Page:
De-Saturation Intervals: Moxy vs. NNOXX vs. Train.Red
In some recent testing with NNOXX, Evan advised me that I needed to train to overcome my performance limiter which was deemed to be a “limitation to improving VO2max“. As well as increased endurance mileage, NNOXX recommended de-saturation intervals. Essentially intervals that deplete the muscle of oxygen in a protocol specific to the demands of your sport. For me, that’s achieved by a series of progressive efforts (ramps) that culminate somewhere over my threshold before repeating after a complete rest – for a soccer player it might be 30-second intervals.
The image at the top of the post shows what I did indoors on a Wahoo KICKR. Even though I was ‘prescribed’ these kinds of workouts for running, I tried them a few times and either had data capture problems or difficulties in controlling the increases in my efforts – in a nutshell, a controlled interval is WAY easier to perform in a controlled indoor bike environment than when running in my local park in the rain with a dog! I guess we all know that!!
This workout was physically hard (fairly hard) and I’d previously tried to do other tech comparisons with maximal tests and it’s just not possible for me to keep churning out those kinds of efforts day after day. As it happens I did a desaturation interval the previous day for running but was recovered enough to do this one on the bike.
NNOXX vs Moxy vs Train.Red
A comparison of SmO2 data between tools is incredibly difficult to do but on their own, each one is straightforward to use and interpret. It’s really time-consuming and there are quite a few bits of tech involved in the data capture. Getting every part of the ‘process’ to work has proved extremely challenging on every occasion. Perhaps I’ve encountered the most challenging series of issues I’ve ever had to overcome in all my time doing this site (10 years?). One small mistake (which happened a few times), one bug in some beta software (which happened), one of many batteries too low on charge (happened), or even the sensor moving (happened) or interfering with another one (happened) and the whole test-kaboodle is toast. I’ve devoted a few weeks of my time with little to show in terms of comparisons for you guys and girls.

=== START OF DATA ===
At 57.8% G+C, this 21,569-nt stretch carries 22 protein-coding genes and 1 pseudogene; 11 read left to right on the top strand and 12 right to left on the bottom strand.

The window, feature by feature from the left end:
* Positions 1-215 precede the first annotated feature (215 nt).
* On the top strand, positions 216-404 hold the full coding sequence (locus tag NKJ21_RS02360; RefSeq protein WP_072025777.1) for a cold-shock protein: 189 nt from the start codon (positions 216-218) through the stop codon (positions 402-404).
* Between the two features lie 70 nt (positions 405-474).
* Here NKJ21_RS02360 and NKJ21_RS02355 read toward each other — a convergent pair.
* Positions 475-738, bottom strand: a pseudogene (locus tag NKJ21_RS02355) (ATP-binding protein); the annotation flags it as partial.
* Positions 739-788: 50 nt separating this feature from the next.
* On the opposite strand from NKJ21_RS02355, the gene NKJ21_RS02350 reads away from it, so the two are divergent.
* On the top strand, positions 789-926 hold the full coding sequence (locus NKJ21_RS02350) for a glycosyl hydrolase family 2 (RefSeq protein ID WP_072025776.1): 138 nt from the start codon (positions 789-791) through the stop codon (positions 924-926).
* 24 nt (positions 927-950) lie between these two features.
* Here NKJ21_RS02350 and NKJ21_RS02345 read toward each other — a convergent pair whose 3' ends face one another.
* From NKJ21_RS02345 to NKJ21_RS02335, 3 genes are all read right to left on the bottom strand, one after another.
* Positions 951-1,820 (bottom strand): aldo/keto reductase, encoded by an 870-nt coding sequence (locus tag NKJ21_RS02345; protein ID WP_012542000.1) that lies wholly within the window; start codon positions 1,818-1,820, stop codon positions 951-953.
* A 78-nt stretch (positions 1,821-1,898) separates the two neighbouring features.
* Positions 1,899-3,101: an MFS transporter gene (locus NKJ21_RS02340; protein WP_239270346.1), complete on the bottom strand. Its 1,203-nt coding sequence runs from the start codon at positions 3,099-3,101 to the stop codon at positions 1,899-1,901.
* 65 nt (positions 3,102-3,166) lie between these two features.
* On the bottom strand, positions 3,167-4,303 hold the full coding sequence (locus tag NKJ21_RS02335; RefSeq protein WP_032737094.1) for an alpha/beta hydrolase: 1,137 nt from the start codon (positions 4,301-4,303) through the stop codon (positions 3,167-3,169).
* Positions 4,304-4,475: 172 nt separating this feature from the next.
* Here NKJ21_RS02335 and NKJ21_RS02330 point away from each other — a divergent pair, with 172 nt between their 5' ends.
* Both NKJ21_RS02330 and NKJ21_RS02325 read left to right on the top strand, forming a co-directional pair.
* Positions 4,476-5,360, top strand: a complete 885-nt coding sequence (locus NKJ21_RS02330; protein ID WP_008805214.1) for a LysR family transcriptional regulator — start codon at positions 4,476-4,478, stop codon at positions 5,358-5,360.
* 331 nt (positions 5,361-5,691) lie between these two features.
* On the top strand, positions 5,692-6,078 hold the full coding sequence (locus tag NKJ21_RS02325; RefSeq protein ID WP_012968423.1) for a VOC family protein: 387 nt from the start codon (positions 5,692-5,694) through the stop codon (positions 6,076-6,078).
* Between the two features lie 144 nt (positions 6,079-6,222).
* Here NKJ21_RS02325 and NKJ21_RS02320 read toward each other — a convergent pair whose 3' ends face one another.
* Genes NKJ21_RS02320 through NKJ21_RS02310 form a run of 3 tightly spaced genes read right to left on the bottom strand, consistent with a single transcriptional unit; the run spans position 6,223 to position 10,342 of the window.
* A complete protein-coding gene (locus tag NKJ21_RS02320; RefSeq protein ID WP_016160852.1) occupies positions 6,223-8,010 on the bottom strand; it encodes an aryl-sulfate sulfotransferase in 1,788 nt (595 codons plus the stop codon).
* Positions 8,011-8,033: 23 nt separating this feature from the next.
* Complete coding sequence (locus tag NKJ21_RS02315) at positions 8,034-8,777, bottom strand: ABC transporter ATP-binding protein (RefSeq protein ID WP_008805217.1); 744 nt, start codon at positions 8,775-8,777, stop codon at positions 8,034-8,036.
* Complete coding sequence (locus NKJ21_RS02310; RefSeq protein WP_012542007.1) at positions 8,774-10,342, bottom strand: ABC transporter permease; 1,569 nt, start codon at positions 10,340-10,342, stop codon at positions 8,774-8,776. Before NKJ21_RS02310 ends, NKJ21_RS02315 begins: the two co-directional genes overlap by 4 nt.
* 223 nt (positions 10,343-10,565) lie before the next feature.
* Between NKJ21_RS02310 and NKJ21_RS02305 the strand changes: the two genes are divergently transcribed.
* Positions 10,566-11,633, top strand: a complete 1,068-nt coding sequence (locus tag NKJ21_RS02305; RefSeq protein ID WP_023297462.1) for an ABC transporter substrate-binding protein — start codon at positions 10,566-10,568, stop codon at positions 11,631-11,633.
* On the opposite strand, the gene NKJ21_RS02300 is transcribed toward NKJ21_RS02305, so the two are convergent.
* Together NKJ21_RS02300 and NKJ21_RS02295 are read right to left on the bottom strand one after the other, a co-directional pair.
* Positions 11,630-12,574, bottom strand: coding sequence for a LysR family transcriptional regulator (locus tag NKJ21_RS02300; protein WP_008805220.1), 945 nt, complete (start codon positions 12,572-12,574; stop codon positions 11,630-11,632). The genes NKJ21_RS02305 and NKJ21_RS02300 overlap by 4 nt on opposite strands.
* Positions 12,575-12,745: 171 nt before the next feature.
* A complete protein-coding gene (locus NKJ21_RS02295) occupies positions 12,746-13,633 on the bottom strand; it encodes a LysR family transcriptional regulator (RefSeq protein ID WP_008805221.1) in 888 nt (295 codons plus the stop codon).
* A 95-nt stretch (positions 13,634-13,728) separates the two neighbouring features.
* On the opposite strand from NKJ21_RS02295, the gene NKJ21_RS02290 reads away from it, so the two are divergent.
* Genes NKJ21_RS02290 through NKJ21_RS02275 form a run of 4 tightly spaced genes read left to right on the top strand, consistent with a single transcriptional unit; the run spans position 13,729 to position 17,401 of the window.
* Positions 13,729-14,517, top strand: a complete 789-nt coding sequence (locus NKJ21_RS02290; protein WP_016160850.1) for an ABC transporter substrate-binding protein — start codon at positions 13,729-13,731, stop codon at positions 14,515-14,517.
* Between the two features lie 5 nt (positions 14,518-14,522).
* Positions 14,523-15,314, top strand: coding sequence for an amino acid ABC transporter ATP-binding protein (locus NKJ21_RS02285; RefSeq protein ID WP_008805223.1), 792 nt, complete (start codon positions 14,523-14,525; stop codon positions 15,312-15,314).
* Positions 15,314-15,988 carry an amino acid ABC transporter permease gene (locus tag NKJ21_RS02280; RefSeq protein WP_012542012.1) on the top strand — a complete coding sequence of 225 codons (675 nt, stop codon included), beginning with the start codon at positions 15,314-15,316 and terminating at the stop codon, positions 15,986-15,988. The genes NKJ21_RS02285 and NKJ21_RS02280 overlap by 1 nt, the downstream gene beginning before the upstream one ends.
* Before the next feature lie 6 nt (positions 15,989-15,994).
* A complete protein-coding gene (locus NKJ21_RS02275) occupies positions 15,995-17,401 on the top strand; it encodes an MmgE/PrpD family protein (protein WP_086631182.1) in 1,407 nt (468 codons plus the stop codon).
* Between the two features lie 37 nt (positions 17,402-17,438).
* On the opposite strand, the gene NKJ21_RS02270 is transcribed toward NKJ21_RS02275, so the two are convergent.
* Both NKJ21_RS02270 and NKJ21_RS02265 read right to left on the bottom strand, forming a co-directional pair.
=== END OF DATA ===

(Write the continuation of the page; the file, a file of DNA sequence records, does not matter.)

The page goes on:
Anyway, enough of my problems, here’s the kit I used
- NNOXX – I had to use the iPhone app as the data isn’t recorded anywhere else yet
- Train.Red – I used the CIQ data field on my Edge 540 (it didn’t work), on my Forerunner 965 (it did work), and on the app which looks pretty nice (two apps running simultaneously…yikes!)
- Moxy – I recorded this on a Wahoo Bolt 2 using the standard ANT+ profile
- other – Apple Watch (displaying Glucose from Supersapiens), Polar Verity Sense, Stages gen3 PM, Wahoo Kickr 2020, Garmin HRM-PRO-PLUS
Then there are more problems with interpreting the data.
These SmO2 sensors don’t claim to be quite measuring the same thing. Train.Red measures relative changes and NNOXX claims to measure deeper, and Moxy has lower-resolution data. I can’t even use DCR’s tool to show you these as I can’t (easily?) get the data into a developer field in a FIT file for DCRAnalyzer to even read the data.
To compound all of this…very few of you are interested in Muscle Oxygen and won’t have got this far 🙁 Hey oxygen and fuel/glucose are quite important tho, right?
Here Are Some of the Views of today’s app data
The unique thing with NNOXX is that it shows NO data No other wearable does that.
You can see here that I have warmed up pretty well (1192). The subsequent efforts start at 1792 and the SmO2 performs pretty similarly for each interval falling to the same level at a similar rate.